Speaker: Mary Bartram PhD
September 14th 10:50am-12:30pm Clipper Room
Abstract: Recovery has long been a key concept in both the addiction and mental health sectors. But does the concept of recovery in addictions mean the same thing as in the mental health field? Recovery in both sectors has its roots in the advocacy of people with lived experience and their families, and includes a focus on hope in the face of stigma, self-determination, transformation, and the many dimensions of life (such as adequate housing, meanginul activities and connections, and freedom from discrimination). While there are differing opinions in the addiction field as to whether abstinence is in fact a necessary condition for recovery, cure is generally not thought to be necessary for mental health recovery. This presentation will explore the implications of these convergences and divergences for the development of a shared vision for addiction and mental health recovery
Learning Objectives: 1. To understand what the convergences between the recovery concept in the addiction and mental health sectors are, and how these convergences came about.
2. To understand where the recovery concept in the addiction and mental health sectors diverge, and why.
3. To explore – in both small and large group discussions – the implications of these convergences and divergences for the development of a shared vision for addiction and mental health recovery.
References: Davidson, L. & White, W. J (2007). The Concept of Recovery as an Organizing Principle for Integrating Mental Health and Addiction Services. Behav Health Serv Res (2007) 34: 109-120, https://doi.org/10.1007/s11414-007-9053-7
Mulvale, G. & Bartram, M. (2015). No More “Us” and “Them”: Integrating Recovery and Well-Being into a Conceptual Model for Mental Health Policy. Canadian Journal of Community Mental Health, 34:31-67, https://doi.org/10.7870/cjcmh-2015-010
McQuaid, R., Jesseman, R., & Rush, B.R. (in press). Examining Barriers as Risk Factors for Relapse: A Focus on the Canadian Treatment and Recovery System of Care. Canadian Journal on Addiction.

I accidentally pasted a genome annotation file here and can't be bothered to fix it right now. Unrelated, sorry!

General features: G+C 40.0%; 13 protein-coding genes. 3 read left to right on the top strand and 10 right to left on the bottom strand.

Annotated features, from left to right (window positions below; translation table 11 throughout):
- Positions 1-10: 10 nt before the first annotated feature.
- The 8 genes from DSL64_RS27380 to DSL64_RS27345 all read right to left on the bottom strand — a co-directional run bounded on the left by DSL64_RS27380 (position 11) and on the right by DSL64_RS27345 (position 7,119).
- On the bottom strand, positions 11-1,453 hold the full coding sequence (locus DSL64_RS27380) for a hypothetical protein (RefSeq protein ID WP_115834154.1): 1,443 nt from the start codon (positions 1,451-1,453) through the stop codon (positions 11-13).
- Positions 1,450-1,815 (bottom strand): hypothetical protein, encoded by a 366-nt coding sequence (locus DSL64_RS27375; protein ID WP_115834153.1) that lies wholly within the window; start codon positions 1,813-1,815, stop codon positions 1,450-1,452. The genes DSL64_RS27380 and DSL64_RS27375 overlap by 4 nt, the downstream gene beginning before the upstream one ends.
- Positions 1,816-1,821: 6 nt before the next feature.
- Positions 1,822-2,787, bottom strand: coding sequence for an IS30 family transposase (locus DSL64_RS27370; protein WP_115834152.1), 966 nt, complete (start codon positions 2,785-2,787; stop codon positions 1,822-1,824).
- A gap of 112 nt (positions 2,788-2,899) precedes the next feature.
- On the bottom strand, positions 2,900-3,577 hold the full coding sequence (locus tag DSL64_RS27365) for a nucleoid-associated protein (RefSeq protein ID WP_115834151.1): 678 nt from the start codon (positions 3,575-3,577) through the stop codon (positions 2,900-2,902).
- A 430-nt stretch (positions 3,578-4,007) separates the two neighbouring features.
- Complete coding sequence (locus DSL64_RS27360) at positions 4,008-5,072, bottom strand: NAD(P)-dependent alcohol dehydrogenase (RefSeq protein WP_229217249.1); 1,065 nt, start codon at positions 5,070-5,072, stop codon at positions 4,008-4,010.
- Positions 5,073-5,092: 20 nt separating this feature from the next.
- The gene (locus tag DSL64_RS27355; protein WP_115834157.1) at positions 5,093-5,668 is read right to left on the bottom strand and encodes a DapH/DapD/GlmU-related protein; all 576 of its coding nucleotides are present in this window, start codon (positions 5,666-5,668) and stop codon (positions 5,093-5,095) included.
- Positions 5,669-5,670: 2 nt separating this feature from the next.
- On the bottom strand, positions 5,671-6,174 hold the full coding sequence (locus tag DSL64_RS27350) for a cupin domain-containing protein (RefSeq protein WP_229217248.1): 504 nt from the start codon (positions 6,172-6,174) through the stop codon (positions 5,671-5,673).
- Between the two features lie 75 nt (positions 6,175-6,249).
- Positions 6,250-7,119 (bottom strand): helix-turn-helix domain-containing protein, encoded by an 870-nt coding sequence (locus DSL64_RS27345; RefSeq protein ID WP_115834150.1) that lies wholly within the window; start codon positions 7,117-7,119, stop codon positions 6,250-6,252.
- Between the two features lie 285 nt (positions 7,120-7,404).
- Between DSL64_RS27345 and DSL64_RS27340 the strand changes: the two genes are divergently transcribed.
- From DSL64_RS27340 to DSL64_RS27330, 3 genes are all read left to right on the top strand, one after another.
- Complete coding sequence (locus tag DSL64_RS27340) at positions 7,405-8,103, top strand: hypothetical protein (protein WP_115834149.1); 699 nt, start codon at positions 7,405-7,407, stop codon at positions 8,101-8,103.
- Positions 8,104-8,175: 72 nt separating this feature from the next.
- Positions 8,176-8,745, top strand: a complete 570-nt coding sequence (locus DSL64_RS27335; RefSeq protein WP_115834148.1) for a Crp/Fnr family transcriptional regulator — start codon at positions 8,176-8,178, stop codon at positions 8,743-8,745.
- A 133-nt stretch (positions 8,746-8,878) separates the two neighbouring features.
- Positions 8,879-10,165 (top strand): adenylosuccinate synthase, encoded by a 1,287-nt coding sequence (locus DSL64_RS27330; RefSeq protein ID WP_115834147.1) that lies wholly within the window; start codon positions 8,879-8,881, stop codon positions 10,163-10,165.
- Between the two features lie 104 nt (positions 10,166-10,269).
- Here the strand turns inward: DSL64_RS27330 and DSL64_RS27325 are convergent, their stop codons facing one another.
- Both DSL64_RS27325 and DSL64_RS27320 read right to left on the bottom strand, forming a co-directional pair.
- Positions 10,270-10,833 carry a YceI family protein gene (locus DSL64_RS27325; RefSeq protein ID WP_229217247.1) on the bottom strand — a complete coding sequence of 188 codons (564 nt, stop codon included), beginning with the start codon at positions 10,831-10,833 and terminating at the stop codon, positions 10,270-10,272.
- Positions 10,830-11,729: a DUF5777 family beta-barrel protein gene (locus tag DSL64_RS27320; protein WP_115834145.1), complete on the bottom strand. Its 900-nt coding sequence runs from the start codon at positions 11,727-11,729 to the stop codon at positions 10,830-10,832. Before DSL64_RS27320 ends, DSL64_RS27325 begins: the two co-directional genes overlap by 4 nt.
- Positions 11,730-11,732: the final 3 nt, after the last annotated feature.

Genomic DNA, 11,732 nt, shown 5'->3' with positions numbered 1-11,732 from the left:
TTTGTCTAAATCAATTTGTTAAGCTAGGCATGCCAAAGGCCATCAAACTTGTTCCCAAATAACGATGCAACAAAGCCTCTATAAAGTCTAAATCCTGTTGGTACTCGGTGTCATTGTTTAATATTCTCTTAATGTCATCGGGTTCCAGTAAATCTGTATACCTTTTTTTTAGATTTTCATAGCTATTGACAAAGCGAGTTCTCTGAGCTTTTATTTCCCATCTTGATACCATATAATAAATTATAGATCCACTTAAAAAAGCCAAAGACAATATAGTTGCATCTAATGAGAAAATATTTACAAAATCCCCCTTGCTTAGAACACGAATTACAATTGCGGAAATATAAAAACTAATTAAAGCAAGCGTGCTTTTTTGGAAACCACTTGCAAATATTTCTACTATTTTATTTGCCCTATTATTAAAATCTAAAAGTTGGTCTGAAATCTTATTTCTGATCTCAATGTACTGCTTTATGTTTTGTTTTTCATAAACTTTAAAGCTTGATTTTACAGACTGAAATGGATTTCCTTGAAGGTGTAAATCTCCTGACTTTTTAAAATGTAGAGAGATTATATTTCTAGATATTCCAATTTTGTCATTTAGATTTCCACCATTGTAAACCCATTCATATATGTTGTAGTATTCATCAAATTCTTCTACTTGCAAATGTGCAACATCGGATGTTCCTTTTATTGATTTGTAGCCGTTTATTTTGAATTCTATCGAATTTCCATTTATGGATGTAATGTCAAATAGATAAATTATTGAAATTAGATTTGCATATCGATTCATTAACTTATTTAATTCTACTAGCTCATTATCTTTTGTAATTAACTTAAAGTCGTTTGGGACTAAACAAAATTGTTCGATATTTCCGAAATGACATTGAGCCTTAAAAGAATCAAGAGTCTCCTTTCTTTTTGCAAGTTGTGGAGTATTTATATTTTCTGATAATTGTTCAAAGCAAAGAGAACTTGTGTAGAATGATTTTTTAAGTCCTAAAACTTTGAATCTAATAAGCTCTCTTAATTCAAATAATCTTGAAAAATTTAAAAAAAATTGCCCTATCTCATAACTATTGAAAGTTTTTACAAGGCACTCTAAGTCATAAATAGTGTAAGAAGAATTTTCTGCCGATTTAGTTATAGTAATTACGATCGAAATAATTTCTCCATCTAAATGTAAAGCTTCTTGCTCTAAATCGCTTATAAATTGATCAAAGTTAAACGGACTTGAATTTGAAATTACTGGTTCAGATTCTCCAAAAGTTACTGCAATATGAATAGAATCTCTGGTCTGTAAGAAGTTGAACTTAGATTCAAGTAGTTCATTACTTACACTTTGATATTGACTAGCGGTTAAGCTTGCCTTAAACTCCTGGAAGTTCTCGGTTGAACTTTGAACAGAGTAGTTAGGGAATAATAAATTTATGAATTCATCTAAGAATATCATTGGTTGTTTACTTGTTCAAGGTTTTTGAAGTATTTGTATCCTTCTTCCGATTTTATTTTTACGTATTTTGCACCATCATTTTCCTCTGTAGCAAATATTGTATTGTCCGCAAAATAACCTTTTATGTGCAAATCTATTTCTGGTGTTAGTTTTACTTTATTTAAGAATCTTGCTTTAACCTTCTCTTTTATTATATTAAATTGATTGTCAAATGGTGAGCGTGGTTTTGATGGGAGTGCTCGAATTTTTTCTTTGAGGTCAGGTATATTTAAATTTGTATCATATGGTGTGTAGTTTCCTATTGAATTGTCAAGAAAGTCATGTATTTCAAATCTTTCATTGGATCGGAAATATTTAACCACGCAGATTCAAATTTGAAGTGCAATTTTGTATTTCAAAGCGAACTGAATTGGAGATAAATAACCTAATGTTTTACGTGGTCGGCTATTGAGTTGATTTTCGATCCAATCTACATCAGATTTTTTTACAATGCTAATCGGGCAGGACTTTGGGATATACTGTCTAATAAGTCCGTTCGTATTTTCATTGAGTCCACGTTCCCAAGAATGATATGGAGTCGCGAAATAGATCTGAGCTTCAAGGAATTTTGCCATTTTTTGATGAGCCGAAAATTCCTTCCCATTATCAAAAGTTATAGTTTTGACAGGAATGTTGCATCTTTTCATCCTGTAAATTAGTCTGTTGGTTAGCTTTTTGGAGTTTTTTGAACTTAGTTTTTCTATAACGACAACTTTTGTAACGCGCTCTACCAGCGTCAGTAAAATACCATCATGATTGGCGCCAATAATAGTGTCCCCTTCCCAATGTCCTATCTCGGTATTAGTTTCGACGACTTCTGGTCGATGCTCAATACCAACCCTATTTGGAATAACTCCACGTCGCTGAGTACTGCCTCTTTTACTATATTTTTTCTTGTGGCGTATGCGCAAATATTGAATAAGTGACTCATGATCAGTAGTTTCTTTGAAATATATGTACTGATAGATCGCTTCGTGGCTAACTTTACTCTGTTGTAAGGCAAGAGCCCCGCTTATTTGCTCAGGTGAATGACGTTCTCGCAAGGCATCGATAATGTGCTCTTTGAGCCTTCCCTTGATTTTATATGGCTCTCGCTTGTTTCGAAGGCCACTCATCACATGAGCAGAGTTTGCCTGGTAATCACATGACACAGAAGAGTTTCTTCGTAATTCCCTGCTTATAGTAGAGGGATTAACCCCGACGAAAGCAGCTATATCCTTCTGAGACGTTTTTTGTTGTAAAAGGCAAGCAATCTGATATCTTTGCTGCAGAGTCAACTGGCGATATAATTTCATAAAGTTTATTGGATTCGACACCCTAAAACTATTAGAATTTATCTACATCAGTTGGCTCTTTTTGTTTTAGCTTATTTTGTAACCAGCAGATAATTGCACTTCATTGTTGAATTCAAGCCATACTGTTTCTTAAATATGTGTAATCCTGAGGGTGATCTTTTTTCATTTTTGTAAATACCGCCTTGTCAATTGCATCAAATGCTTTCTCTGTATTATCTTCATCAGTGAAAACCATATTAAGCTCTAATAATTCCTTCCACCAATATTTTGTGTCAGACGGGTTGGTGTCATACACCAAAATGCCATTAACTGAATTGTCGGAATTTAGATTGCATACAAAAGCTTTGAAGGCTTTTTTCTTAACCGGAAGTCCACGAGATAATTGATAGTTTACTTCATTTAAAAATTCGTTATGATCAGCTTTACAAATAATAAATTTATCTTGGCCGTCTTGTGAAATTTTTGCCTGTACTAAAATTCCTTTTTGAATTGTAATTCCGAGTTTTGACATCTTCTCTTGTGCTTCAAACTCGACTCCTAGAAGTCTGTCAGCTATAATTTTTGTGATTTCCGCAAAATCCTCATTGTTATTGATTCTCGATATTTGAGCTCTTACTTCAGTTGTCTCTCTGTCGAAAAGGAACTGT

Jacobson, N., & Greenley, D. (2001). What Is Recovery? A Conceptual Model and Explication. Psychiatric Services, 52(4), 482–485. https://doi.org/10.1176/appi.ps.52.4.482
Mary Bartram has extensive experience in mental health policy development with federal and territorial governments, indigenous organizations and NGOs, including as the Director, Mental Health Strategy with the Mental Health Commission of Canada. Mary has been working as an independent researcher and consulted since completing her PhD at the School of Public Policy and Administration at Carleton University in 2017. She is an RSW and holds an MSc in Family Therapy from Purdue University.
Mary’s doctoral researched focused on equity in access to psychotherapy in Canada, Australia and the UK, with a particular focus on financial barriers and how government structure shapes service system design. Her consulting work to date has focused on implementation of reforms to improve access to psychotherapy and mapping the connections between the substance use and mental health sectors. She is particularly interested on the role of human resources and metrics in ensuring meaningful implementation of the new $5billion federal transfer for mental health and addictions.